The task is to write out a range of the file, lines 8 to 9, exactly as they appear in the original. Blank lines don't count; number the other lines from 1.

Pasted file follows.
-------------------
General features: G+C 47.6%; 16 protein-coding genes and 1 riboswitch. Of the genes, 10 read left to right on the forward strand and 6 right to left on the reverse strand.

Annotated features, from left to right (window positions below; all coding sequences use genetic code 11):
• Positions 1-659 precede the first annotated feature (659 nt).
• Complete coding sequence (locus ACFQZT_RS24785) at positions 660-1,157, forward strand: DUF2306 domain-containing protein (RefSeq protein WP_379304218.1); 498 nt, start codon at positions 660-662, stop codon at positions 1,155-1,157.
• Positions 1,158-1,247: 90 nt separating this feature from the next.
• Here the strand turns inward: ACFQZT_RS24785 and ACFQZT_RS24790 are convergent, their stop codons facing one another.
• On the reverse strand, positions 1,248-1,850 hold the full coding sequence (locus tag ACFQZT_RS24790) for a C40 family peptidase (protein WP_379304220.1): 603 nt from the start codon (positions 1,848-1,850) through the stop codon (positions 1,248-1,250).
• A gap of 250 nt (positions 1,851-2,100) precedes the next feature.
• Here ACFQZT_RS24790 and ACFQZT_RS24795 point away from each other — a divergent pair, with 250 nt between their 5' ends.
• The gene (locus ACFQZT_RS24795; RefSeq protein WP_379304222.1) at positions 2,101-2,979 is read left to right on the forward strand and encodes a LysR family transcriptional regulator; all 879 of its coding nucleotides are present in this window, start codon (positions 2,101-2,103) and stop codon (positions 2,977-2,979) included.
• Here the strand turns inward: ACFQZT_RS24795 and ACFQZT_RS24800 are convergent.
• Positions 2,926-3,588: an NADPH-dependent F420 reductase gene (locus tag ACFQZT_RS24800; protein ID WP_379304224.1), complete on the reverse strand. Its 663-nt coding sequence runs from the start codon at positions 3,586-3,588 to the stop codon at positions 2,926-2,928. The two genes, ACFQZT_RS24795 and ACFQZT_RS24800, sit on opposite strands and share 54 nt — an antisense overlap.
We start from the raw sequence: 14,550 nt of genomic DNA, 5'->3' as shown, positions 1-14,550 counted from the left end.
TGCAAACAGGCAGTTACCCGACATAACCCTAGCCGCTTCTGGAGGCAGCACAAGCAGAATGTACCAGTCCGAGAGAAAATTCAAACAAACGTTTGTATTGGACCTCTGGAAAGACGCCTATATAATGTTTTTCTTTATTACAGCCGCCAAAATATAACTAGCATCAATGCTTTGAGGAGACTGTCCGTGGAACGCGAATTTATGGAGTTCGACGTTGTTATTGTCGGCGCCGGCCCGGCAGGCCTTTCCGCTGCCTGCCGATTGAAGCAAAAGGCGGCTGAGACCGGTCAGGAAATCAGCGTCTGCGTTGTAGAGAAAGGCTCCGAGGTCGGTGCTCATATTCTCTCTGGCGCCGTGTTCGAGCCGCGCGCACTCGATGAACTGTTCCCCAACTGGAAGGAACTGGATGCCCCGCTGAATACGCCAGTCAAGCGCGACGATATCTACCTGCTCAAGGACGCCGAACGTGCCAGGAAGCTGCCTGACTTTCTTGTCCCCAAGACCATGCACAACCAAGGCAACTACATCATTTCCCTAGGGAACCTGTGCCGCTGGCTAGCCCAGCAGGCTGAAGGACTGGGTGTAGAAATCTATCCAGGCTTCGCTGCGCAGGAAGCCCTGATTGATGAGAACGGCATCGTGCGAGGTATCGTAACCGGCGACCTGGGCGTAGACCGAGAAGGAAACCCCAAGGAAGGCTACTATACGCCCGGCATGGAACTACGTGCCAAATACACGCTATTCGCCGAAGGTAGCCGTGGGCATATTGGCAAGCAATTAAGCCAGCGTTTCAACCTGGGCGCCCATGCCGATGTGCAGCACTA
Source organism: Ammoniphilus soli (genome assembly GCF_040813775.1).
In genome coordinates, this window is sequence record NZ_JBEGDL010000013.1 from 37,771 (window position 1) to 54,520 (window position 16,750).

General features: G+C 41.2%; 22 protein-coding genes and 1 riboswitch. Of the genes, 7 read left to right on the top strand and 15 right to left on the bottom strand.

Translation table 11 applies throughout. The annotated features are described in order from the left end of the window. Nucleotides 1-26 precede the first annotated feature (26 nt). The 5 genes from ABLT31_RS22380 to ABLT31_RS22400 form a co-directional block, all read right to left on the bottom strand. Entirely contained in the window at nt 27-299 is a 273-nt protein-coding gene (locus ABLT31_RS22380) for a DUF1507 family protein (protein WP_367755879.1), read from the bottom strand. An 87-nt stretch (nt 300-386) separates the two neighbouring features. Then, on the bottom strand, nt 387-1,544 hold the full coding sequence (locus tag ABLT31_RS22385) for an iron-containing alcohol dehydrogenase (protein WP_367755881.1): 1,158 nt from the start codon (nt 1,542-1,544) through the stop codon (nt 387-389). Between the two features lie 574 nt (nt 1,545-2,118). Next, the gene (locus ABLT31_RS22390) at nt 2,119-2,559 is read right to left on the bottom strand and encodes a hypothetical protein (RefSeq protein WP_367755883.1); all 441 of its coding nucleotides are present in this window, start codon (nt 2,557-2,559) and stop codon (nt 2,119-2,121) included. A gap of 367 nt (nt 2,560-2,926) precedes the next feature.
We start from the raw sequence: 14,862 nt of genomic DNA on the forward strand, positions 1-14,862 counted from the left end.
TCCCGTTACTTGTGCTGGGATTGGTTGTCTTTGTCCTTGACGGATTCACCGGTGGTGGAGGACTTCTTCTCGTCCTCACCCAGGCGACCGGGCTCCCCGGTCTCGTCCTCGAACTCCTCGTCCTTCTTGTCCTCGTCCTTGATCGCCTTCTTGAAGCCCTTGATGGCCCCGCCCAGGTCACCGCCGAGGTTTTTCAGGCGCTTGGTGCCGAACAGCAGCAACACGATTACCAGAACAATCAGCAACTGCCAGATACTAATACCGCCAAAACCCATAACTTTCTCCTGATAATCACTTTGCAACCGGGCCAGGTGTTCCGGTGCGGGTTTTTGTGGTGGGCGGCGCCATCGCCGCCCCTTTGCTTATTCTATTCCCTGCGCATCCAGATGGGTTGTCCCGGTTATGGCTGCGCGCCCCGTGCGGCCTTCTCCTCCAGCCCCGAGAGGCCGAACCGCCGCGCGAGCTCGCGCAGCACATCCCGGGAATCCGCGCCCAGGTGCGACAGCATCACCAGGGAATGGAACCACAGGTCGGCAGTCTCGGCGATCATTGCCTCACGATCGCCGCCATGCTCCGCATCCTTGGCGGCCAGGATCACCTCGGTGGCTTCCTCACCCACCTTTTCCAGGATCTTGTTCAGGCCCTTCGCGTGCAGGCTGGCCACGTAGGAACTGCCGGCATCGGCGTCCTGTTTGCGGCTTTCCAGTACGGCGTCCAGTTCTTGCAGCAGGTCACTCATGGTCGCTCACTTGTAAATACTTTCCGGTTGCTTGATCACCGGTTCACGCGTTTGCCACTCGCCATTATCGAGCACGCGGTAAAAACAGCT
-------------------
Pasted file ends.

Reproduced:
• A gap of 250 nt (positions 1,851-2,100) precedes the next feature.
• Here ACFQZT_RS24790 and ACFQZT_RS24795 point away from each other — a divergent pair, with 250 nt between their 5' ends.